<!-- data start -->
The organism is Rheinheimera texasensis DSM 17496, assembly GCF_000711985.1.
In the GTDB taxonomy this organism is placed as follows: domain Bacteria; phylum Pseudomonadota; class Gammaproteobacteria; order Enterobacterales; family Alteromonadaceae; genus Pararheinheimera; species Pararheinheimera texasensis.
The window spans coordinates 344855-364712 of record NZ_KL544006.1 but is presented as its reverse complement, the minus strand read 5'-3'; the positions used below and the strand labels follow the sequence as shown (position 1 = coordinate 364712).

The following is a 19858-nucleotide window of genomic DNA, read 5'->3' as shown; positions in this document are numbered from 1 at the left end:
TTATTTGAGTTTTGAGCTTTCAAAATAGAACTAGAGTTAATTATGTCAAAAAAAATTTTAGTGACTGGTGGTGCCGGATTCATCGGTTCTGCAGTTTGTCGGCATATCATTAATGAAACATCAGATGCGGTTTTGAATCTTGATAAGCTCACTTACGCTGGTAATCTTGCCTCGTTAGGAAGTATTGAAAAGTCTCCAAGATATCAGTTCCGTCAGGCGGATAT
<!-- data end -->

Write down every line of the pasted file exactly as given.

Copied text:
The organism is Rheinheimera texasensis DSM 17496, assembly GCF_000711985.1.
In the GTDB taxonomy this organism is placed as follows: domain Bacteria; phylum Pseudomonadota; class Gammaproteobacteria; order Enterobacterales; family Alteromonadaceae; genus Pararheinheimera; species Pararheinheimera texasensis.
The window spans coordinates 344855-364712 of record NZ_KL544006.1 but is presented as its reverse complement, the minus strand read 5'-3'; the positions used below and the strand labels follow the sequence as shown (position 1 = coordinate 364712).

The following is a 19858-nucleotide window of genomic DNA, read 5'->3' as shown; positions in this document are numbered from 1 at the left end:
TTATTTGAGTTTTGAGCTTTCAAAATAGAACTAGAGTTAATTATGTCAAAAAAAATTTTAGTGACTGGTGGTGCCGGATTCATCGGTTCTGCAGTTTGTCGGCATATCATTAATGAAACATCAGATGCGGTTTTGAATCTTGATAAGCTCACTTACGCTGGTAATCTTGCCTCGTTAGGAAGTATTGAAAAGTCTCCAAGATATCAGTTCCGTCAGGCGGATAT